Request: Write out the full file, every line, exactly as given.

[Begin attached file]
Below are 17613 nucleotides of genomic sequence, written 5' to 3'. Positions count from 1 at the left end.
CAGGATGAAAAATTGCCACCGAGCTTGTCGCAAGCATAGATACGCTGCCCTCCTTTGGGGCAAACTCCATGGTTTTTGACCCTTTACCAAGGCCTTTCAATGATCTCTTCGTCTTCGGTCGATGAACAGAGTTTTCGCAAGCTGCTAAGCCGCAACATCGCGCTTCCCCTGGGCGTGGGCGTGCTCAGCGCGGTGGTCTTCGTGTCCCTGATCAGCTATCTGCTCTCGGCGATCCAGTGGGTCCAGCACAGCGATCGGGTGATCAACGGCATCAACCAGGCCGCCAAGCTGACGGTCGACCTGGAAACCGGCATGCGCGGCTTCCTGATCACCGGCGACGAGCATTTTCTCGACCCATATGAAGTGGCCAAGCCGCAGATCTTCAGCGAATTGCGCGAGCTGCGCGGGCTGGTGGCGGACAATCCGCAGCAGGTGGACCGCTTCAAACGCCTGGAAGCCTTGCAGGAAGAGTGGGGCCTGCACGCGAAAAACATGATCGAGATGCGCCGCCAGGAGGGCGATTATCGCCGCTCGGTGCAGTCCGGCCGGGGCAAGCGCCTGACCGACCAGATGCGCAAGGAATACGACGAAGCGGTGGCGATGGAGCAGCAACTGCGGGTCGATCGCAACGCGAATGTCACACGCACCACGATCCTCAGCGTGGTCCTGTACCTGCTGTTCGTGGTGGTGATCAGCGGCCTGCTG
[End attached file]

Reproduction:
Below are 17613 nucleotides of genomic sequence, written 5' to 3'. Positions count from 1 at the left end.
CAGGATGAAAAATTGCCACCGAGCTTGTCGCAAGCATAGATACGCTGCCCTCCTTTGGGGCAAACTCCATGGTTTTTGACCCTTTACCAAGGCCTTTCAATGATCTCTTCGTCTTCGGTCGATGAACAGAGTTTTCGCAAGCTGCTAAGCCGCAACATCGCGCTTCCCCTGGGCGTGGGCGTGCTCAGCGCGGTGGTCTTCGTGTCCCTGATCAGCTATCTGCTCTCGGCGATCCAGTGGGTCCAGCACAGCGATCGGGTGATCAACGGCATCAACCAGGCCGCCAAGCTGACGGTCGACCTGGAAACCGGCATGCGCGGCTTCCTGATCACCGGCGACGAGCATTTTCTCGACCCATATGAAGTGGCCAAGCCGCAGATCTTCAGCGAATTGCGCGAGCTGCGCGGGCTGGTGGCGGACAATCCGCAGCAGGTGGACCGCTTCAAACGCCTGGAAGCCTTGCAGGAAGAGTGGGGCCTGCACGCGAAAAACATGATCGAGATGCGCCGCCAGGAGGGCGATTATCGCCGCTCGGTGCAGTCCGGCCGGGGCAAGCGCCTGACCGACCAGATGCGCAAGGAATACGACGAAGCGGTGGCGATGGAGCAGCAACTGCGGGTCGATCGCAACGCGAATGTCACACGCACCACGATCCTCAGCGTGGTCCTGTACCTGCTGTTCGTGGTGGTGATCAGCGGCCTGCTG